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Mark Hunter
14 years 2 months ago

And this is a new problem? Simple economics states that this will always be an issue as both manufacturers and retailers attempt to maximize revenue while at the same time reducing expenses. One can make an argument for either side of this problem, depending on your perspective…or should I say, your current financial condition.

We only have to look back over the last 30 years of CPG history to see how this argument has come up nearly every year as people argue about the right way to build a business using line-extensions or truly new breakthrough items. After it’s all said and done, the one thing that has not changed is that the vast majority of new items continue to fail, making the upfront investment to launch a new item that much greater of a risk.

David Biernbaum
Guest
14 years 2 months ago

Consumers can’t recall new products because most of what the major advertising companies come up with are merely line extensions aimed primarily at grabbing shelf real estate away from more entrepreneurial and more innovative products with smaller advertising and marketing budgets.

Most truly innovative ideas are not born in large CPG corporations. Consumers are bored with what the large CPG companies are putting out on the market and not paying much attention. Retailers need to resist just adding on all the me-too line extensions and make room for new products from small CPG companies that will stimulate consumers’ new interests, and new dollars, while shopping the aisles.

Message to retailers: make a commitment to stock some items in your POGs that don’t yet have huge IRI share, and that your competitors had not even thought yet about carrying. Dare to be different…it really works!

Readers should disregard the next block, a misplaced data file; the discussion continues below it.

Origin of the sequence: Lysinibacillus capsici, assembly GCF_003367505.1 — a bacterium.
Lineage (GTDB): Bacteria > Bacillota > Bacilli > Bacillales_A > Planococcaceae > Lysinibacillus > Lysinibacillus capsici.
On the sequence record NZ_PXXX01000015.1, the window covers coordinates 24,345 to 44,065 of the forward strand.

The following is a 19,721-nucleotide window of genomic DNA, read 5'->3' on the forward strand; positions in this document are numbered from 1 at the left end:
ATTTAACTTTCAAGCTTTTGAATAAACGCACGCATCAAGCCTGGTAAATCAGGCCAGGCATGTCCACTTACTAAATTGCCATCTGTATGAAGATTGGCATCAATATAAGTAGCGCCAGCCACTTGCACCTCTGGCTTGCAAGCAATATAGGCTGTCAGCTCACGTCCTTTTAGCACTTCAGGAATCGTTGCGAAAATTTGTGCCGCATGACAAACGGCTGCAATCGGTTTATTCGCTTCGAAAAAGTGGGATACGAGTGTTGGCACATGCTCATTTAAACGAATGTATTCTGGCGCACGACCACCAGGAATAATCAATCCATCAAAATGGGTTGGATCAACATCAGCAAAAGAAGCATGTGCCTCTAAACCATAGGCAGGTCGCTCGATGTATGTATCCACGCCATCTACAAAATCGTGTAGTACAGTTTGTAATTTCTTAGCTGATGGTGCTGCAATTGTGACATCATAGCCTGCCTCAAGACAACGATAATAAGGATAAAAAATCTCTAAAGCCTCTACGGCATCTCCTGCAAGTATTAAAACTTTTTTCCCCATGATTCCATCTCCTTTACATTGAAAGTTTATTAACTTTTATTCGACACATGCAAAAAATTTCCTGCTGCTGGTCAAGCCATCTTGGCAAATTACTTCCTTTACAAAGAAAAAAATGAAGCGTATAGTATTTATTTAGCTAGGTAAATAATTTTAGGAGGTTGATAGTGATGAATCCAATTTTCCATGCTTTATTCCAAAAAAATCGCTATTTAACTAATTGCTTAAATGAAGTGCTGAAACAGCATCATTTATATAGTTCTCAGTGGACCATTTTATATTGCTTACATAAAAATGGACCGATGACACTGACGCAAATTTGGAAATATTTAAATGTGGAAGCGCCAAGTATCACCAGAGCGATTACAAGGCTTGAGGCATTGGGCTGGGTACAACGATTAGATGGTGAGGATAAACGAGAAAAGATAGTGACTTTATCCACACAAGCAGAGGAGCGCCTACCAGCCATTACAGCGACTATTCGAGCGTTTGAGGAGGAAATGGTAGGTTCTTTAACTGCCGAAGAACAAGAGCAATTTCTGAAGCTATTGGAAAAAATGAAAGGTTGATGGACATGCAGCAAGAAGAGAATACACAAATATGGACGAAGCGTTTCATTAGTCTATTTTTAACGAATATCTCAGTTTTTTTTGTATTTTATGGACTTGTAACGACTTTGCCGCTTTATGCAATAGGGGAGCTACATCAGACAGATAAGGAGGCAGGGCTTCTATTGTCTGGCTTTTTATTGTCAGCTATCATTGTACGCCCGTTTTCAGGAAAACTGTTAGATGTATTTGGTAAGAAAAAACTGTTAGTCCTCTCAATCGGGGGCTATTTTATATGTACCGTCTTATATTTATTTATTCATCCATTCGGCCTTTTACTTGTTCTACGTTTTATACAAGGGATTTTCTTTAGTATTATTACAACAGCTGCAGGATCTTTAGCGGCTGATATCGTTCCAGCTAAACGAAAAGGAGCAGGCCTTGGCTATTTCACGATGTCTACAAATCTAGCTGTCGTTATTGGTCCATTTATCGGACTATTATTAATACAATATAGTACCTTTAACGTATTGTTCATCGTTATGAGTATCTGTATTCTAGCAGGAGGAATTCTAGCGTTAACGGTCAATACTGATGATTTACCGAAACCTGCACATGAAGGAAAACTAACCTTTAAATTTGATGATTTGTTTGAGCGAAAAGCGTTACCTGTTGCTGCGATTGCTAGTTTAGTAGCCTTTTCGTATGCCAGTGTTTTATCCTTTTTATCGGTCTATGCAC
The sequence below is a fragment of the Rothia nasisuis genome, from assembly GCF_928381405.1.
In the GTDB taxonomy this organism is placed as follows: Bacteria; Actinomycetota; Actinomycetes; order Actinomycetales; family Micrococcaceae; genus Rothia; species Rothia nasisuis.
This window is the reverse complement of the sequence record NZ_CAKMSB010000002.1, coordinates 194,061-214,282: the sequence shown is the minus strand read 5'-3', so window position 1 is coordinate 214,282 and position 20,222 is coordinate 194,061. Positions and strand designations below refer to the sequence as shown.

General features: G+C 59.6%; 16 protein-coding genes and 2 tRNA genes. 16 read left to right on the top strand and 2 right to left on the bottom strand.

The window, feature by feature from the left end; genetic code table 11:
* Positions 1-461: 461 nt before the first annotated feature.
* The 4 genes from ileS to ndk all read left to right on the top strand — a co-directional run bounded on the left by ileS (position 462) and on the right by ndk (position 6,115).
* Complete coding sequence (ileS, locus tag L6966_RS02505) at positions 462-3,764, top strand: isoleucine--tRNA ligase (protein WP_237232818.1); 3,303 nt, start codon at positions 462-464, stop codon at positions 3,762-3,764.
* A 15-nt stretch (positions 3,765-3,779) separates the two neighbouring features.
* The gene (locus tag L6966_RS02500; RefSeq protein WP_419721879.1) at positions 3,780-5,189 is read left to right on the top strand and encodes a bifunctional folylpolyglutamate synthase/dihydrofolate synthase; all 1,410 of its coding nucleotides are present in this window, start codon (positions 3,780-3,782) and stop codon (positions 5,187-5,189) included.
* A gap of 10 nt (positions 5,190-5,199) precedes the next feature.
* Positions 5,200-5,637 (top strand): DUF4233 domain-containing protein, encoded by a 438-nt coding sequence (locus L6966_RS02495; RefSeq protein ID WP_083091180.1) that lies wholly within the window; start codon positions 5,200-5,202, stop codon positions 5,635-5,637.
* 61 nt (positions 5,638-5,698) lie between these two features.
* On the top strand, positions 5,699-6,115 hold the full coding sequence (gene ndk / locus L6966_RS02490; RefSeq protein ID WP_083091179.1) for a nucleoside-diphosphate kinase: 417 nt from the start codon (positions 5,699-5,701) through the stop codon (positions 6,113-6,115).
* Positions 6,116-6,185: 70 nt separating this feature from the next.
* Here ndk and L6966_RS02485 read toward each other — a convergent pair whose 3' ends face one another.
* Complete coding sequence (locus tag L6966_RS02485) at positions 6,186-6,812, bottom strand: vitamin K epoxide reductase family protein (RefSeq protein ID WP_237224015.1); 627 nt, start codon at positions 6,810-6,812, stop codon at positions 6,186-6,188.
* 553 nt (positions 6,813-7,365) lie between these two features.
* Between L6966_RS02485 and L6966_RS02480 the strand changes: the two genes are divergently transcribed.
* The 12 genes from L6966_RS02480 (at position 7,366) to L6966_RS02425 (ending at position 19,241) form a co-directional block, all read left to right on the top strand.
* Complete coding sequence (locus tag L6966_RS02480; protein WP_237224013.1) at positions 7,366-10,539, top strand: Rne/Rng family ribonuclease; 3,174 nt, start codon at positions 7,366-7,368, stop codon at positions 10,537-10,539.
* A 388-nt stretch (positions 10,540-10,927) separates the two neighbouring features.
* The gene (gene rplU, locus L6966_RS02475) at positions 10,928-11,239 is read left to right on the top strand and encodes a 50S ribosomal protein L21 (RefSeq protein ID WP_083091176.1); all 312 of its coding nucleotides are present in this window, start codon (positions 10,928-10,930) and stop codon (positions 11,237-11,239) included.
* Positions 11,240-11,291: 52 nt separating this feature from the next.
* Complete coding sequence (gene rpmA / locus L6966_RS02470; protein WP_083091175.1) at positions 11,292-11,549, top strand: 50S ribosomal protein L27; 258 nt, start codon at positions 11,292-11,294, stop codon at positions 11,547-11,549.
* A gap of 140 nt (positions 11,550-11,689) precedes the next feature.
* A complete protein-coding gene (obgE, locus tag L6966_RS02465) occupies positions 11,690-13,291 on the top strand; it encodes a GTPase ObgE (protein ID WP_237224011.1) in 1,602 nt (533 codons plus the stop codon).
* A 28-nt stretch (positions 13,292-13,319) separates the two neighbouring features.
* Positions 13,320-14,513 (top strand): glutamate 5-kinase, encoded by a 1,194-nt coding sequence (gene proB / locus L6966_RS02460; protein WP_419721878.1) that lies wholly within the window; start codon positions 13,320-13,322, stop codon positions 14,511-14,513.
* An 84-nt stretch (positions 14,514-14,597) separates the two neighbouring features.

W. Frank Dell II, CMC
Guest
14 years 2 months ago

It is not as simple as marketing vs. research & development. Sometimes a line extension is needed to keep a product in tune with a market place that is changing. Other times it is done to keep management jobs.

Fact is, new innovative products are not easy to develop and market. Couple this with time-starved, highly segmented consumers and the marketing communication problems only compound.

Anne Howe
Guest
14 years 2 months ago

My sense is that the key issue in remembering new product launches is true relevancy. Yes, an integrated campaign is essential.

So is spot-on messaging that delivers a key brand benefit and a reason that brand is relevant to the target consumer/shopper.

The best example I can reference this year is the launch of the Greenworks line, natural cleaning products from Clorox. The appeal to consumers’ desire for more environmentally friendly products that work, at price points that are affordable delivers relevancy on multiple levels.

Kenneth A. Grady
Guest
Kenneth A. Grady
14 years 2 months ago

The success rate for truly new products is low, the cost is high, and the clutter that blocks the path to the consumer is deep. iPhones pop because they have the “wow” factor (not sure what that is, but I know it when I see it). Line extensions almost by definition don’t have the “wow” factor, but they can build off an established base.

Oreos for example, have a great base, so a line extension may build a small amount of awareness on top of that already big base.

This question really drills back to innovation–who is truly innovating and what does it take to do successful innovation today? The answer, I believe, is that not that many companies are truly innovating because (see the intro) the barriers and costs are high and it is easier to make incremental gains off line extensions.

John Lingnofski
Guest
John Lingnofski
14 years 2 months ago

While Mr. Hunter is correct that most new items fail over time, CPG manufacturers and retailers know that new items drive sales. Numerous studies have demonstrated that new items–even a simple new line extension–cause a spike in sales over the first 12-18 weeks of introduction. And, as many CPG new item intros are coming in at higher dollar rings, retailers are motivated to capture this low hanging fruit.

And, as Mr. Raftery notes, message overload is real and it extends beyond CPG. I wonder how many consumers can recall more than one new TV show that launched last year? Or new car model? I can’t….

Max Goldberg
Guest
14 years 2 months ago

Most CPG and HBC companies think that the only way to increase sales is by introducing line extensions. Consumers that are already deluged with choices, suddenly find even more choices. What the survey shows is extension fatigue. How many consumers are going to notice the launch of yet another flavor of toothpaste?

Products that are truly different or satisfy a pressing consumer need will stand out, unaided, in consumers’ minds.